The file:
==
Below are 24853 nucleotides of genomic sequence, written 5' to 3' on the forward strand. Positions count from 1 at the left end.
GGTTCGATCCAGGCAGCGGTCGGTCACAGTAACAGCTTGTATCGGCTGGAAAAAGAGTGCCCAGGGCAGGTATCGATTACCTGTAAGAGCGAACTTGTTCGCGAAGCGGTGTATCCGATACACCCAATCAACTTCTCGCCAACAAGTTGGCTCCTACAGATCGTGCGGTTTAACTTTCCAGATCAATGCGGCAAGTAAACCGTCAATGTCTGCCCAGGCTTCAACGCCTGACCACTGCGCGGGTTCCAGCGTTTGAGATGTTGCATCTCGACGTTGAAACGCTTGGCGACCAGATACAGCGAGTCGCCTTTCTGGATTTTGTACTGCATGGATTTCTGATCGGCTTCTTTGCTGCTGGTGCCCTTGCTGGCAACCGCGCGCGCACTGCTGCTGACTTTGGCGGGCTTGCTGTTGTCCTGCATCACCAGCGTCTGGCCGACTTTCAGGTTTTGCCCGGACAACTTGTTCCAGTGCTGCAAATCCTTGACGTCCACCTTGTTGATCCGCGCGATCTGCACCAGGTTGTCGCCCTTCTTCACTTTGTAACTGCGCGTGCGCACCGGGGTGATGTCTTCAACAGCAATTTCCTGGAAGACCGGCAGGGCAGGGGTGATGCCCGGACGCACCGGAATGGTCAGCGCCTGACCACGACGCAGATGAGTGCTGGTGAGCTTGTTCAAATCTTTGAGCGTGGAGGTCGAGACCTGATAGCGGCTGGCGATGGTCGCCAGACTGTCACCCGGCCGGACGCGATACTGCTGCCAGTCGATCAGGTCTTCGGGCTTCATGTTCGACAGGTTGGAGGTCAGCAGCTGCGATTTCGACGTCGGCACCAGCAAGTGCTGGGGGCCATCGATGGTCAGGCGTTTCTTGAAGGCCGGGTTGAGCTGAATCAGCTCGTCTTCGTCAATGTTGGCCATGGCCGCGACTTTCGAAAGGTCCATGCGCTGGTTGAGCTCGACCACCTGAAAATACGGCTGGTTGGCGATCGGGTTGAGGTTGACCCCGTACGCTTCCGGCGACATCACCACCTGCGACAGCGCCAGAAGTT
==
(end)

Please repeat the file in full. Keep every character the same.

Below are 24853 nucleotides of genomic sequence, written 5' to 3' on the forward strand. Positions count from 1 at the left end.
GGTTCGATCCAGGCAGCGGTCGGTCACAGTAACAGCTTGTATCGGCTGGAAAAAGAGTGCCCAGGGCAGGTATCGATTACCTGTAAGAGCGAACTTGTTCGCGAAGCGGTGTATCCGATACACCCAATCAACTTCTCGCCAACAAGTTGGCTCCTACAGATCGTGCGGTTTAACTTTCCAGATCAATGCGGCAAGTAAACCGTCAATGTCTGCCCAGGCTTCAACGCCTGACCACTGCGCGGGTTCCAGCGTTTGAGATGTTGCATCTCGACGTTGAAACGCTTGGCGACCAGATACAGCGAGTCGCCTTTCTGGATTTTGTACTGCATGGATTTCTGATCGGCTTCTTTGCTGCTGGTGCCCTTGCTGGCAACCGCGCGCGCACTGCTGCTGACTTTGGCGGGCTTGCTGTTGTCCTGCATCACCAGCGTCTGGCCGACTTTCAGGTTTTGCCCGGACAACTTGTTCCAGTGCTGCAAATCCTTGACGTCCACCTTGTTGATCCGCGCGATCTGCACCAGGTTGTCGCCCTTCTTCACTTTGTAACTGCGCGTGCGCACCGGGGTGATGTCTTCAACAGCAATTTCCTGGAAGACCGGCAGGGCAGGGGTGATGCCCGGACGCACCGGAATGGTCAGCGCCTGACCACGACGCAGATGAGTGCTGGTGAGCTTGTTCAAATCTTTGAGCGTGGAGGTCGAGACCTGATAGCGGCTGGCGATGGTCGCCAGACTGTCACCCGGCCGGACGCGATACTGCTGCCAGTCGATCAGGTCTTCGGGCTTCATGTTCGACAGGTTGGAGGTCAGCAGCTGCGATTTCGACGTCGGCACCAGCAAGTGCTGGGGGCCATCGATGGTCAGGCGTTTCTTGAAGGCCGGGTTGAGCTGAATCAGCTCGTCTTCGTCAATGTTGGCCATGGCCGCGACTTTCGAAAGGTCCATGCGCTGGTTGAGCTCGACCACCTGAAAATACGGCTGGTTGGCGATCGGGTTGAGGTTGACCCCGTACGCTTCCGGCGACATCACCACCTGCGACAGCGCCAGAAGTT